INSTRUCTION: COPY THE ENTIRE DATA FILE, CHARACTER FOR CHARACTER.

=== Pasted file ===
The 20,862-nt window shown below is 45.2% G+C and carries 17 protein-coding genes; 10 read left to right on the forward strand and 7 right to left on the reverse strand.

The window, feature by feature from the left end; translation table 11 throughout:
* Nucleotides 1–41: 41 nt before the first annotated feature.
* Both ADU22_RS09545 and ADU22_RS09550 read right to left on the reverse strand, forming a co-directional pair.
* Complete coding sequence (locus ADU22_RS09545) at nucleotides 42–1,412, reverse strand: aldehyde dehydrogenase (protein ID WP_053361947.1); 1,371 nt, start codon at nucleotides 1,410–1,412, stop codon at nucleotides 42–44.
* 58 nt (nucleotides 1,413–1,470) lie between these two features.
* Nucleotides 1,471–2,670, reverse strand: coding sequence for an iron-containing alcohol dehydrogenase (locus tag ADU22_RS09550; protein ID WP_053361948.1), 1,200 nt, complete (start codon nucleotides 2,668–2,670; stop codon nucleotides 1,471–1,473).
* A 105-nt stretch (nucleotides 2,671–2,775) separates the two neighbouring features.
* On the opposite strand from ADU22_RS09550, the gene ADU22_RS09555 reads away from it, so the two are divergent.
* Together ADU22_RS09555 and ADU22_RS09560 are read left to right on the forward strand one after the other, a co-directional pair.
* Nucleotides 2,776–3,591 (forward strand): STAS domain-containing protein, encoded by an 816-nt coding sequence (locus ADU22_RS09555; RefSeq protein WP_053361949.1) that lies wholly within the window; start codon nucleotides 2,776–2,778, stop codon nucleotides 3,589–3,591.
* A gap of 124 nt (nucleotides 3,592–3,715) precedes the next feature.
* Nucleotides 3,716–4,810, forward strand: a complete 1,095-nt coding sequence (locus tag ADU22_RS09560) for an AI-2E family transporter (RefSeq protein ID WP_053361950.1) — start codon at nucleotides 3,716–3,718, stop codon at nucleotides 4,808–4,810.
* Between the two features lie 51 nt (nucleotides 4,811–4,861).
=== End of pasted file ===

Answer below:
The 20,862-nt window shown below is 45.2% G+C and carries 17 protein-coding genes; 10 read left to right on the forward strand and 7 right to left on the reverse strand.

The window, feature by feature from the left end; translation table 11 throughout:
* Nucleotides 1–41: 41 nt before the first annotated feature.
* Both ADU22_RS09545 and ADU22_RS09550 read right to left on the reverse strand, forming a co-directional pair.
* Complete coding sequence (locus ADU22_RS09545) at nucleotides 42–1,412, reverse strand: aldehyde dehydrogenase (protein ID WP_053361947.1); 1,371 nt, start codon at nucleotides 1,410–1,412, stop codon at nucleotides 42–44.
* 58 nt (nucleotides 1,413–1,470) lie between these two features.
* Nucleotides 1,471–2,670, reverse strand: coding sequence for an iron-containing alcohol dehydrogenase (locus tag ADU22_RS09550; protein ID WP_053361948.1), 1,200 nt, complete (start codon nucleotides 2,668–2,670; stop codon nucleotides 1,471–1,473).
* A 105-nt stretch (nucleotides 2,671–2,775) separates the two neighbouring features.
* On the opposite strand from ADU22_RS09550, the gene ADU22_RS09555 reads away from it, so the two are divergent.
* Together ADU22_RS09555 and ADU22_RS09560 are read left to right on the forward strand one after the other, a co-directional pair.
* Nucleotides 2,776–3,591 (forward strand): STAS domain-containing protein, encoded by an 816-nt coding sequence (locus ADU22_RS09555; RefSeq protein WP_053361949.1) that lies wholly within the window; start codon nucleotides 2,776–2,778, stop codon nucleotides 3,589–3,591.
* A gap of 124 nt (nucleotides 3,592–3,715) precedes the next feature.
* Nucleotides 3,716–4,810, forward strand: a complete 1,095-nt coding sequence (locus tag ADU22_RS09560) for an AI-2E family transporter (RefSeq protein ID WP_053361950.1) — start codon at nucleotides 3,716–3,718, stop codon at nucleotides 4,808–4,810.
* Between the two features lie 51 nt (nucleotides 4,811–4,861).